I don't pretend that I have been uniquely selected by God, as Job was, to endure suffering, but I do know that I am somehow fated to perceive darkness. From these shadows I lift my pen to write. I search for love, goodness and a perpetually beating heart.

A book by investigative journalist Stephen Jimenez might shed new light on the murder of Matthew Shepard, reports The Guardian:

Jimenez found that Matthew was addicted to and dealing crystal meth and had dabbled in heroin. He also took significant sexual risks and was being pimped alongside Aaron McKinney, one of his killers, with whom he'd had occasional sexual encounters. He was HIV positive at the time of his death.

"This does not make the perfect poster boy for the gay-rights movement," says Jimenez. "Which is a big part of the reason my book has been so trashed."

From Fifty Shades to After: Why publishers want fan fiction to go mainstream. From The Washington Post:

"The books we love the most are the ones where you close the book and you're still thinking about those characters," said Carrie Bebris, author of the "Mr. and Mrs. Darcy Mysteries," in which the main characters of Austen's beloved "Pride and Prejudice" solve mysteries together. "We want to be drawn into their lives again, because we didn't get enough the first time."


  • Three horror writers: Tunku Halim, Julya Oui and Eeleen Lee on Malaysian horror fiction - and maybe why it's time for our authors to look into the crypts in our backyards for a good scare. Just in time for Halloween.
  • Someone wrote to The Star asking for improved accessibility to online Malay literature. Can someone make this happen?
  • Two books: Money Logging: On the Trail of the Asian Timber Mafia by Swiss human rights campaigner Lukas Straumann and The Peaceful People: The Penan and their Fight for the Forest by Aussie journalist Paul Malone were launched in Kuching. "Surprising", considering the former contains criticisms of a former Sarawak chief minister. Then again, "the book, sold at RM105 a copy, is only available from November 3 by mail order," reports The Malaysian Insider. Didn't take long for the former Sarawak chief minister to act on the book's release.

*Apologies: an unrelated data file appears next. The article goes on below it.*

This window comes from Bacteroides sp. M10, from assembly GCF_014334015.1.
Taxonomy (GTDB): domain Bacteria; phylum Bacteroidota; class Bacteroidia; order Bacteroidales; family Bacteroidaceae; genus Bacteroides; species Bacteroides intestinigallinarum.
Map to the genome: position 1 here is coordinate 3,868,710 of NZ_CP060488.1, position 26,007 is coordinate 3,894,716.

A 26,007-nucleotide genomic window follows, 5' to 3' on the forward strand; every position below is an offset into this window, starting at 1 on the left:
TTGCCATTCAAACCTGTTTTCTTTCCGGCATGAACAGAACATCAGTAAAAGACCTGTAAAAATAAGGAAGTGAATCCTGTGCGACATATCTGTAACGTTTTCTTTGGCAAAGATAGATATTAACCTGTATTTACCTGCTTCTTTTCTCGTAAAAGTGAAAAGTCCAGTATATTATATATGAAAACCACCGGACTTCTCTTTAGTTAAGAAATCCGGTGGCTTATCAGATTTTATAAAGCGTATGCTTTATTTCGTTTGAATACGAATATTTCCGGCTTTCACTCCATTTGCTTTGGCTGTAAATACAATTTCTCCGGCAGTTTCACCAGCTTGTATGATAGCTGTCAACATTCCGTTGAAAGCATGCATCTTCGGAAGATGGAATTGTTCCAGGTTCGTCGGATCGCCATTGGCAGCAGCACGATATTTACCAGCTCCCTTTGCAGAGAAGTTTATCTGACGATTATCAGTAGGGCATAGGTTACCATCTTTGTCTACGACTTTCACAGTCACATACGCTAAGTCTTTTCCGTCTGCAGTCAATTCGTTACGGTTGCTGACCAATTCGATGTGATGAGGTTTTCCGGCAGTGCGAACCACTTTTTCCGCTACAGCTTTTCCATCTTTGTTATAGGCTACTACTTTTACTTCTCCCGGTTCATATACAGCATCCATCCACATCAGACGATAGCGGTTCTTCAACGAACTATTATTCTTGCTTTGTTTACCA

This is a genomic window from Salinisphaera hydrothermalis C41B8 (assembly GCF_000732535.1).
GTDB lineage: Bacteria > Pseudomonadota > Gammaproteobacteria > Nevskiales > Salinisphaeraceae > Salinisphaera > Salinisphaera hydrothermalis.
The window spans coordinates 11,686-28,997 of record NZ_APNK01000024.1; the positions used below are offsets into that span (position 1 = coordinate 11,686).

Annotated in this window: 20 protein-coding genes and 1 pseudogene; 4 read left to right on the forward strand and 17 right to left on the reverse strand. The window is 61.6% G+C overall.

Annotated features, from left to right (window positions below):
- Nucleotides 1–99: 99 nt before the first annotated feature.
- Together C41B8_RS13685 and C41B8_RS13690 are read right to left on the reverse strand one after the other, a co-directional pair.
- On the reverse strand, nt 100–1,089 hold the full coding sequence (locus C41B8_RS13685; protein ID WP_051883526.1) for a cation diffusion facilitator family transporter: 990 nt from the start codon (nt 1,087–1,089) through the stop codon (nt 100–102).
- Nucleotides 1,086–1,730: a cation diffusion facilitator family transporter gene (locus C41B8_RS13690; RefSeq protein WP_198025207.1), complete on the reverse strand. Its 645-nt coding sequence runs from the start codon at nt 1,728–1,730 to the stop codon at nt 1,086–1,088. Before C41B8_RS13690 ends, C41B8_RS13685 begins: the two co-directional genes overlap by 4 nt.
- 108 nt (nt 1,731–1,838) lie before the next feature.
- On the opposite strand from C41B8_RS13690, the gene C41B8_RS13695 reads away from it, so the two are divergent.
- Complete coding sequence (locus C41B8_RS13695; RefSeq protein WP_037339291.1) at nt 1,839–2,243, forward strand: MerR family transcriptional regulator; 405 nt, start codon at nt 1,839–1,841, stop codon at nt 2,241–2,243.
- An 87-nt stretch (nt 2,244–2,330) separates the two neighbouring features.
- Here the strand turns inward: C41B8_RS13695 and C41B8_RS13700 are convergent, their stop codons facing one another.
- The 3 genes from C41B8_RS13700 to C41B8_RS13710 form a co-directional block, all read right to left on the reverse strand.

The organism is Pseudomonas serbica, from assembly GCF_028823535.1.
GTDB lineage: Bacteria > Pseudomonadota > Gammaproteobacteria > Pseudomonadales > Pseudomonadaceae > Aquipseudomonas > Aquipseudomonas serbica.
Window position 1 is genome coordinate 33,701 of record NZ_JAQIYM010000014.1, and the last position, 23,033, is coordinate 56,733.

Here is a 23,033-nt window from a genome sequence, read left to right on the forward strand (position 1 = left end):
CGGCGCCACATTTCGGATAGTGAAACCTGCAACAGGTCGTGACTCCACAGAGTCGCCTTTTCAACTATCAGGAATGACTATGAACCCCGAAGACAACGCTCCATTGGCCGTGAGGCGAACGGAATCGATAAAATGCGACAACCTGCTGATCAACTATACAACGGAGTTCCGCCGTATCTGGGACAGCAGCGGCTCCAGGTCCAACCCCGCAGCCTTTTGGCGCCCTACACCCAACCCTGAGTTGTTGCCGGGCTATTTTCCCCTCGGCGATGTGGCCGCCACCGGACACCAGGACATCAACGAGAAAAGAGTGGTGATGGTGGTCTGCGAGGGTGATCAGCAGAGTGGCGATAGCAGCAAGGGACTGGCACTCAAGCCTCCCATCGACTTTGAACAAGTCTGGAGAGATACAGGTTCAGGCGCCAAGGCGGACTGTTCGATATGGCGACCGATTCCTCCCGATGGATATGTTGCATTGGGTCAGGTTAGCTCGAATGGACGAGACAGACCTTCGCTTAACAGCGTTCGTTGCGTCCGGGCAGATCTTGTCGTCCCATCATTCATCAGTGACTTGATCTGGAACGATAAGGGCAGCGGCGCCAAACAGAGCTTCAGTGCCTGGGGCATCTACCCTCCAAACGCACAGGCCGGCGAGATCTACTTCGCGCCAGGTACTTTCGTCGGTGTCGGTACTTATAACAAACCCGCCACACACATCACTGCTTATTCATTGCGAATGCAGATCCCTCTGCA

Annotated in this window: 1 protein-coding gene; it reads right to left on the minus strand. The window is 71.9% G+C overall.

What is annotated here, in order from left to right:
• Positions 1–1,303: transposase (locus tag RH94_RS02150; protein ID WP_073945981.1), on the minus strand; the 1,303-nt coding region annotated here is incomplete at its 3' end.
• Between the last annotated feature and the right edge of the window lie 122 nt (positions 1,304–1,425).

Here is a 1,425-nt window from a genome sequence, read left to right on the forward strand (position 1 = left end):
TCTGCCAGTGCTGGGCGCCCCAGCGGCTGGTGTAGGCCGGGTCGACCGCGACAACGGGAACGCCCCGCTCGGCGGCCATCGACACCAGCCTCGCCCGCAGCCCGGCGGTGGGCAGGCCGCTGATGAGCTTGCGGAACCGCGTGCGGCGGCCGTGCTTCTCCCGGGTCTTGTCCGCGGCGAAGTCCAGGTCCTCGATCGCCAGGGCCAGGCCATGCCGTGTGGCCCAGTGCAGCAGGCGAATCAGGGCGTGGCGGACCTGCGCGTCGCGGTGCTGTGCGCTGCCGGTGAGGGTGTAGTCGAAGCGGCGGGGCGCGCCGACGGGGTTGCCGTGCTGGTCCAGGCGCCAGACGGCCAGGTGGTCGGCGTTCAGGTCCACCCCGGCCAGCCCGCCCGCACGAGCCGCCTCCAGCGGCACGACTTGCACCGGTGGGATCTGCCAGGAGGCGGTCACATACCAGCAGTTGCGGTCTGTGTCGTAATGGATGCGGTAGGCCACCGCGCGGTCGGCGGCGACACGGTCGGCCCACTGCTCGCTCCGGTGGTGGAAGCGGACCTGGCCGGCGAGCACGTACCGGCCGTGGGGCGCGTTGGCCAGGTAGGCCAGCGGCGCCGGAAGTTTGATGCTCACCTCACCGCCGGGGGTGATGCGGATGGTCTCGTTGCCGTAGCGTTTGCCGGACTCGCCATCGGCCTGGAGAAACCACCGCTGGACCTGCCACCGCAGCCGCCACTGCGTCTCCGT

• Haunted by his role in the bombing of the abbey of Monte Cassino, this US airman wrote a novel that became a sci-fi classic.
  • The history of gay publishing in one career: Slate's Q&A with editor Michael Denneny.
  • Of all the evil figures in literature, does Sauron stand supreme? If he does, it might have a lot to do with his depiction in the Lord of the Rings saga, or a lack thereof: "Throughout The Lord of the Rings Sauron is never described ... All we see is his influence: the endless armies of orcs who ripple forth at his command; the tribes of men who fall beneath his sway; the scorched and blasted plains of Mordor, where nothing grows; the way his malignancy intrudes on the counsels even of the allies ranged against him."
  • Has foodism gotten out of hand? Here's John Lanchester on what's wrong with our food culture. "The intersection of food and fashion is silly," he writes, "just as the intersection of fashion and anything else is silly. Underlying it, however, is that sense of food as an expression of an identity that's defined, in some crucial sense, by conscious choice. For most people throughout history, that wasn't true. The apparent silliness and superficiality of food fashions and trends touches on something deep: our ability to choose who we want to be."
  • "Amazon is doing the world a favor by crushing book publishers," says Matthew Yglesias Yes/No? (Hint: NO - not just because I'm with one). Oh, and Amazon's crowdsourced publishing programme Kindle Scout has been launched. Writer Beware lays out some of its pros and cons.
  • This might be news to some but the swastika wasn't always a symbol for evil. But is it too late to take it back from the Nazis?